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Srebrenica massacre: Dutch peacekeepers partly responsible, court rules

An appeals court in the Netherlands has ruled that Dutch peacekeepers were only partly responsible for about 300 deaths in the 1995 Srebrenica massacre. Relatives of the victims had appealed a similar ruling from 2014.

The Netherlands was held partly responsible by the Appeals Court in The Hague on Tuesday for the deaths of about 300 men in the 1995 Srebrenica massacre. The court ruled that Dutch peacekeepers acted partly illegally when they allowed Bosnian Serbs to seize Muslim men who were seeking shelter in a UN safe haven.

 Read more: 20 years on, wrangling persists over what to call Srebrenica

 Read more: New trial for accused Serbian war criminals

The ruling largely supported a three-year-old verdict from the District Court in The Hague that found Dutch forces were responsible for deaths of 300 Muslim men hiding on the UN base, who were handed over to the Serbs.

Those 300 men had sought refuge at a compound controlled by the Dutch in the nearby village of Potocari. When Serbian troops overran Srebrenica, the men were ordered to leave Potocari.

Hague Appeals Court presiding judge Gepke Dulek said that because Dutch soldiers sent the men off the Dutch compound along with other refugees seeking shelter there, "they were deprived of the chance of survival."

"The court finds that the Dutch state acted unlawfully," Dulek said, adding Dutch UN peacekeepers had made it easier for Bosnian Serbs to separate the Muslim men and boys, and must have known there was a "real risk they could face inhumane treatment or execution."

Both sides appealed the 2014 decision, with the 3,000-member Mothers of Srebrenica group saying the peacekeepers should be help responsible for all of the deaths in Srebrenica, not just those of people who were in UN safe zones. The Dutch government, meanwhile, argued that no one could have foreseen the killings.

During the height of the 1992-95 war in Bosnia, the so-called Dutchbat was sent to Srebrenica to protect the town from advancing Bosnian Serbs. But when the town was overrun, the lightly-armed peacekeepers capitulated and some 8,000 Muslim Bosniak boys and men were massacred.

The mass murder was Europe's worst single atrocity since World War II and was classified as genocide by international courts.

The Appeals Court found there was a 30 percent probability that the Dutchbat could have prevented the killings and as such victims would be given 30 percent of damages. Damages were due to be calculated at a later date.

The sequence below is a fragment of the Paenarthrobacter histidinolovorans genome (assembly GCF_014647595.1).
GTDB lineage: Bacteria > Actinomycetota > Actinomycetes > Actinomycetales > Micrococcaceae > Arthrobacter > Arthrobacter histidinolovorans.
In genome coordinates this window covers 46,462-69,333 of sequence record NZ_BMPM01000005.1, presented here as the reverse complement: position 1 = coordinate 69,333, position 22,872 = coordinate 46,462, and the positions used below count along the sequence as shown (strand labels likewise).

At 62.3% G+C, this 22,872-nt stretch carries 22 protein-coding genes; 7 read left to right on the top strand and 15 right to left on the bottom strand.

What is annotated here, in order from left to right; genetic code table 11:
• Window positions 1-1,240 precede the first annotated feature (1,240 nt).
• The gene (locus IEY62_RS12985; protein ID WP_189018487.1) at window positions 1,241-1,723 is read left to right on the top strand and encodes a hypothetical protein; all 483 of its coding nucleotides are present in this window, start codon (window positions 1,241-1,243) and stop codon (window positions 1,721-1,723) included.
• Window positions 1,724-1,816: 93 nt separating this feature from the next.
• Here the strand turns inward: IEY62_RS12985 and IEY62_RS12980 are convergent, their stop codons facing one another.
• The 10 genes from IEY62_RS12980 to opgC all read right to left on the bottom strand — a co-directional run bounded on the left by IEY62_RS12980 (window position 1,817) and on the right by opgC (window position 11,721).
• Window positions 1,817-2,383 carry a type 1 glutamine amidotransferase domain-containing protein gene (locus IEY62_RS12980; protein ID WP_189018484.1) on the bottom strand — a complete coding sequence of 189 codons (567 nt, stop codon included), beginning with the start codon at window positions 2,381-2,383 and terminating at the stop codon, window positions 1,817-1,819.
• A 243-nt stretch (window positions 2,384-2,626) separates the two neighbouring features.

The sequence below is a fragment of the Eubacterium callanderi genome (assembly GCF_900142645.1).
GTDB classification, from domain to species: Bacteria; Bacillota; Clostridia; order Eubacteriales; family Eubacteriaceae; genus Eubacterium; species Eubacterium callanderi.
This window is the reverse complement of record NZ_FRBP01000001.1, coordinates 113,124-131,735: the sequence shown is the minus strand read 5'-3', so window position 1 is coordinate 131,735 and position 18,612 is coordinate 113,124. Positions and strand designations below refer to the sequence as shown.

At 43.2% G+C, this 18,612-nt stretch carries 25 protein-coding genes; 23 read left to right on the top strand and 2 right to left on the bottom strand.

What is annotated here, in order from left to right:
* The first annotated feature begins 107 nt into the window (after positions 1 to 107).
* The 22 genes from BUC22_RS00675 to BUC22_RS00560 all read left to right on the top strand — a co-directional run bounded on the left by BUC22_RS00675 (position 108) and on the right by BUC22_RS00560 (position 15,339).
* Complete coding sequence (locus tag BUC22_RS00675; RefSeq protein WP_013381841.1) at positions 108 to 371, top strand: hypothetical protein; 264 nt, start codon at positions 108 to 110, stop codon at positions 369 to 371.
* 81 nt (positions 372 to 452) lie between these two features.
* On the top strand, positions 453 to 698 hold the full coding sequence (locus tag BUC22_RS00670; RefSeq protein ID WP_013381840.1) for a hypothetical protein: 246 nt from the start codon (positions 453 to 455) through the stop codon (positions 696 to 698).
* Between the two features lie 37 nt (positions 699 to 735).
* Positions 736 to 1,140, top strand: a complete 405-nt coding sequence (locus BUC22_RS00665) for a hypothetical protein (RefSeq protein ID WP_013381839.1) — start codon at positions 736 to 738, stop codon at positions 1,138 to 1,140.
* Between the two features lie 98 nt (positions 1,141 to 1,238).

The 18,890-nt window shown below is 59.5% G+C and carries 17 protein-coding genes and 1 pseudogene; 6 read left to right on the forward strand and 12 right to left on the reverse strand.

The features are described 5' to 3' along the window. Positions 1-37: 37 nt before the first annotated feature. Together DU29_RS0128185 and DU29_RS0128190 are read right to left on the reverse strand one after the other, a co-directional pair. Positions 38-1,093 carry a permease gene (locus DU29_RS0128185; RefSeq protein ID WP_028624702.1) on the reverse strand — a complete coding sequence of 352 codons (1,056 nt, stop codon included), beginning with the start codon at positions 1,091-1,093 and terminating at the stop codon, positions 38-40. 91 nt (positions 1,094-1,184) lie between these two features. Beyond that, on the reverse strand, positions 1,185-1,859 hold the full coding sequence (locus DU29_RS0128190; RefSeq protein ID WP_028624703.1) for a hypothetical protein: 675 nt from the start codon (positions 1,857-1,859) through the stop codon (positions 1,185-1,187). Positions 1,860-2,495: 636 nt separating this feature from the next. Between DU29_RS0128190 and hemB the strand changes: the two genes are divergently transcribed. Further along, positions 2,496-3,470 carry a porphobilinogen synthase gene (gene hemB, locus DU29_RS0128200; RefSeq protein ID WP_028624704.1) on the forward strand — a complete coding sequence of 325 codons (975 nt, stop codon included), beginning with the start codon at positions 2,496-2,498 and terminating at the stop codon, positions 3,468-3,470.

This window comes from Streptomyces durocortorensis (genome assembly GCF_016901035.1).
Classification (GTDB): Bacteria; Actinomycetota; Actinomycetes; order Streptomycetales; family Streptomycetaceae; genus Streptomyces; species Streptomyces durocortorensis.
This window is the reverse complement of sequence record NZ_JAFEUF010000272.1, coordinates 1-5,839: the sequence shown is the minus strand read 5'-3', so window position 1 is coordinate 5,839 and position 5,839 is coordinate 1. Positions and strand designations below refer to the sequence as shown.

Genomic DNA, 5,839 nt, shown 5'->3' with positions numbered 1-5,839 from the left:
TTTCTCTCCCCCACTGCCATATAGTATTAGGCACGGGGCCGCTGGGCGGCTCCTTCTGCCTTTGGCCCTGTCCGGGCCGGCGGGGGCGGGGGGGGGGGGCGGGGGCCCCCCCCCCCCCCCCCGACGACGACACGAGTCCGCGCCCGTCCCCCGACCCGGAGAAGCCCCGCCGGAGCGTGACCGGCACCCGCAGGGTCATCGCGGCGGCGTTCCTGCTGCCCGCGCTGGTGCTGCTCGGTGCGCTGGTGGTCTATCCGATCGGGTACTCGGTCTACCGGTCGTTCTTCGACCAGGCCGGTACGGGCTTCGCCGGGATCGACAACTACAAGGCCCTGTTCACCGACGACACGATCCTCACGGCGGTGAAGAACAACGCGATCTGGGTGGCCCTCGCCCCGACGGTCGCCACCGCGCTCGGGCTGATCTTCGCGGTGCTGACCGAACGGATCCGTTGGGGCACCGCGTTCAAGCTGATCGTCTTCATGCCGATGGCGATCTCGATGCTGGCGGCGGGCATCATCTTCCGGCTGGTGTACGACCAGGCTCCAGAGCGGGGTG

A file photo 16 July 1995 showing Dutch soldiers of the Dutchbat troops in Potocari, the Dutch UN base in the north of the enclave of Srebrenica (Getty Images/AFP/T. Kluiters)

In 2014 a Dutch court found the Dutchbat should have protected 300 Muslim men who were hiding inside the UN enclave

Anger from relatives

The Dutch Defense Ministry said the government would carefully study the latest ruling.    

"The starting point is that the Bosnian Serbs were responsible," it said in a statement.

Munira Subasic, who leads the Mothers of Srebrenica organization, stood up and waved her finger at the judge after the ruling, saying "this is a huge injustice."

Lawyer Marco Gerritsen, who represented the relatives, said he understood their anger.

"But from a legal point of view it is not that bad. Of course we would have hoped for more and I think we had a good case," he said.

Gerritsen called the court's assessment of the men's survival chances "very arbitrary." He said he would study the judgment to see if it was possible to appeal to the Dutch Supreme Court.
Srebrenica and the surrounding villages were inhabited by a majority Muslim population in the mostly Serb eastern Bosnia.

The ruling coincided with a new push for compensation by Dutch troops attempting to sue the Dutch government for sending them on an "impossible mission" to Srebrenica.

"They are still experiencing damages in all aspects of their lives and believe that the defence ministry should be held responsible," lawyer Michael Ruperti told Dutch late night talk show Jinek on Monday.

Defense Minister Jeanine Hennis-Plasschaert last year admitted the battalion had been sent to Bosnia "without adequate preparation... without the proper means, with little information, to protect a peace that no longer existed."

"It was an unrealistic mission, in impossible circumstances," she said.

aw/msh (dpa, AFP, Reuters, AP)

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